Climate Change Benefits of Farmscaping in Yolo County
What is farmscaping?
"Farmscaping" refers to a broad range of management practices that involve planting various tree, shrub, and grass species within agricultural landscapes to maximize the ecosystem services provided to the adjacent farmland and the wider environment.
Vegetation sampling in Yolo County. Photo credit: Annie Young-Mathews
Farmscaping Practices Include:
- Reforesting rangelands and riparian corridors
- Planting hedgerows and windbreaks along field margins
- Installation of filter strips, grassed waterways and tail-water ponds
- Winter cover-cropping
Photo credit: Susan Ellsworth
What ecosystem services are provided by farmscaping?
- Establishes habitat for beneficial insects and animals (e.g. pollinators, natural enemies of insect pests)
- Buffers the drift of dust or pesticides and controls micro-climate by reducing or redirecting wind
- Stabilizes waterways and reduces runoff and soil erosion
- Prevents nutrients from entering waterways and improves water quality
- Uptake of excess nitrogen by vegetation can minimize nitrous oxide emissions which have a high global warming potential.
- Stores carbon in plant vegetation and soil
- Increases ecosystem biodiversity
- Adds to the aesthetic value of the agricultural landscape
What are the specific climate change benefits of farmscaping?
1. Carbon Storage and Greenhouse Gas Mitigation
One of the most common strategies for mitigating greenhouse gas emissions is to plant trees that remove carbon dioxide from the atmosphere as they grow. During photosynthesis, trees break apart carbon dioxide and incorporate the carbon into their wood while releasing the oxygen back into the atmosphere. Since trees and shrubs can store relatively large amounts of carbon in their biomass over the course of their life cycle, efforts to plant trees in rangelands, riparian corridors and around field edges is a viable means of "offsetting" emissions from other sources. Under California's Global Warming Solutions Act (AB 32), the state plans to implement a carbon market (i.e. cap-and-trade system) with protocols for the sale of carbon offset credits for activities such as forestry and urban forestry projects. Adapting these protocols to include farmscaping practices such as reforesting riparian corridors and rangelands is already under consideration.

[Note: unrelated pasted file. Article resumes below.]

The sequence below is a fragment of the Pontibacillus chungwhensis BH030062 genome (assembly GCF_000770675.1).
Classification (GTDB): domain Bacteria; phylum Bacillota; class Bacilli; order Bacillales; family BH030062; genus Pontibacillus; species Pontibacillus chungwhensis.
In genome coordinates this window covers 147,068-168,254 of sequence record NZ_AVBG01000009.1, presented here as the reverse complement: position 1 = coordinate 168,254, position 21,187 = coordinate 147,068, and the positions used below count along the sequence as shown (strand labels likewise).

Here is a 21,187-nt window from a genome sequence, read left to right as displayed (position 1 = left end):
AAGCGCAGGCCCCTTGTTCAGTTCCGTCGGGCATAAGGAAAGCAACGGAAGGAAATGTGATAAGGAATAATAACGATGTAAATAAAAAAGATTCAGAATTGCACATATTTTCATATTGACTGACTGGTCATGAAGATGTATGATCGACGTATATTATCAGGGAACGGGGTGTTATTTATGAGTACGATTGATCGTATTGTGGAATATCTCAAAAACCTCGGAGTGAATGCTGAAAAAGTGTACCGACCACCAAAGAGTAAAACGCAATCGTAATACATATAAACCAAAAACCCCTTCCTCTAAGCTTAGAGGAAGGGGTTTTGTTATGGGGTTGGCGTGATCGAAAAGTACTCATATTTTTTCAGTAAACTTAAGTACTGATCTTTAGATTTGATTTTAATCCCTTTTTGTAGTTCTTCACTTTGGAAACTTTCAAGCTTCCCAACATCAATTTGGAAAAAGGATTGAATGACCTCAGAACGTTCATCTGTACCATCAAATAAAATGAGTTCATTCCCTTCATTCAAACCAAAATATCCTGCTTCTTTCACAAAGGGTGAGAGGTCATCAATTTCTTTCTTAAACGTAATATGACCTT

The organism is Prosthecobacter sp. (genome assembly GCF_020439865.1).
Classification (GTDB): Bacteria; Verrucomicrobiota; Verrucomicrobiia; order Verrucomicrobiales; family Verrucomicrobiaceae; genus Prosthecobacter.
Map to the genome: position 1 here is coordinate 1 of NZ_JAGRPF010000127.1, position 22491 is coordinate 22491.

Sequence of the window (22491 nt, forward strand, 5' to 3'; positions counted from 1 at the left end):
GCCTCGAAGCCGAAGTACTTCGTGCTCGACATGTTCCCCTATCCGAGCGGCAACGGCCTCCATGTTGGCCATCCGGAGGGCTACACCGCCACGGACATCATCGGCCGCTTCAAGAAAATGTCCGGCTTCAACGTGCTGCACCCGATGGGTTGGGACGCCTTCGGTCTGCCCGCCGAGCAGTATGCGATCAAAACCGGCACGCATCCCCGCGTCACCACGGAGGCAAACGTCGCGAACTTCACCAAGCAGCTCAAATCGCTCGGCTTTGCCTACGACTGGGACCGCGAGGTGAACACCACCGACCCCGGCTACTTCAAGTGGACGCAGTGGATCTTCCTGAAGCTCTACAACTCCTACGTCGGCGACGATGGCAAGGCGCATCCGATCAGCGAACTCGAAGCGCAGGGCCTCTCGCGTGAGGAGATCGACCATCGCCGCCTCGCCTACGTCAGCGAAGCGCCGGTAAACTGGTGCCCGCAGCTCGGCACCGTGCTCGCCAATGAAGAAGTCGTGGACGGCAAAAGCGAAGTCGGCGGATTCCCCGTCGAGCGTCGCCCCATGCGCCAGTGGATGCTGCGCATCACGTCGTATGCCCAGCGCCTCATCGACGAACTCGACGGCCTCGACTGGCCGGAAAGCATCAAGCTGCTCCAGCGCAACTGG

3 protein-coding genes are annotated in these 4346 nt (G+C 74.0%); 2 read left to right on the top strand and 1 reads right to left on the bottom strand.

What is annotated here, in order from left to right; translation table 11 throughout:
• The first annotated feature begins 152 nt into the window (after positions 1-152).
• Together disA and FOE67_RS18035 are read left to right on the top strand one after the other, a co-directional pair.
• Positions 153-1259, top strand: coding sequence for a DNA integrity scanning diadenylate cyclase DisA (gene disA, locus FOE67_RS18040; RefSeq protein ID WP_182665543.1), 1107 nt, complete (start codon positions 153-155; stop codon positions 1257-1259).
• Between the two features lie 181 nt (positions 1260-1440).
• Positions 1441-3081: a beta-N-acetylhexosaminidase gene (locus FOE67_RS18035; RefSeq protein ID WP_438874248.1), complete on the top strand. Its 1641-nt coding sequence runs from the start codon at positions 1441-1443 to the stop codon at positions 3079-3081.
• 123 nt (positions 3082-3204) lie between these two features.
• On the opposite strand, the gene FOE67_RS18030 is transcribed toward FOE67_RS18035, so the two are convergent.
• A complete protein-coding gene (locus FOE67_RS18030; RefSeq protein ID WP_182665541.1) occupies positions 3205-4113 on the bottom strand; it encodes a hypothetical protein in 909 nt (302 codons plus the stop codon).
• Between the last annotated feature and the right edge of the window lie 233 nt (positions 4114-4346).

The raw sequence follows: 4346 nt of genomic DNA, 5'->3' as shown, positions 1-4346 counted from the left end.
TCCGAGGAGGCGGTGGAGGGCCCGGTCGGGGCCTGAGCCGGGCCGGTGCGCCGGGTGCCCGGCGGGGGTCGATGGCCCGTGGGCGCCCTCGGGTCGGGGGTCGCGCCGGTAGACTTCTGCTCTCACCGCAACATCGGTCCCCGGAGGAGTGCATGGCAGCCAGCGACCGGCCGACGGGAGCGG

Figure 1. Illustration of riparian zones in cropland and rangeland use types _
To do this, we must first determine how much carbon could be stored in our local landscape by adopting various farmscaping practices. A recent study by Young-Mathews et al. (2010) measured the amount of carbon present in both the soil and permanent vegetation (i.e. trees and shrubs) for 12 cropland and 8 rangeland sites throughout Yolo County. At each site, riparian zones were paired with adjacent agricultural fields that were either planted in row crops or grazed in the case of the rangeland field (Figure 1). Two findings of this study deserve note (Figure 2). First, riparian zones in rangelands stored nearly 2 times as much carbon per acre relative to the neighboring grazed field. Second, riparian zones in croplands stored less than those in rangelands, but still stored 25% more carbon than the adjacent cropped field. In both cases, virtually all of the difference in carbon storage was due to the amount of woody vegetation present. The carbon stored in woody vegetation accumulates gradually over time until the forest reaches maturity, at which point the amount of new carbon stored is approximately the same as that being lost through natural decomposition. Riparian forests in Yolo County generally take about 80 years to reach maturity, each year sequestering between 0.5 - 2.0 metric tons of carbon per hectare of forest (1 Mg = 1 metric ton) , .
Figure 2. Carbon storage in soil and woody vegetation for fields and riparian zones as found in both cropland and rangeland use types. This study was based on 20 riparian sites with adjacent fields all located in Yolo County _.
2. Biodiversity, Resilience and Adaptation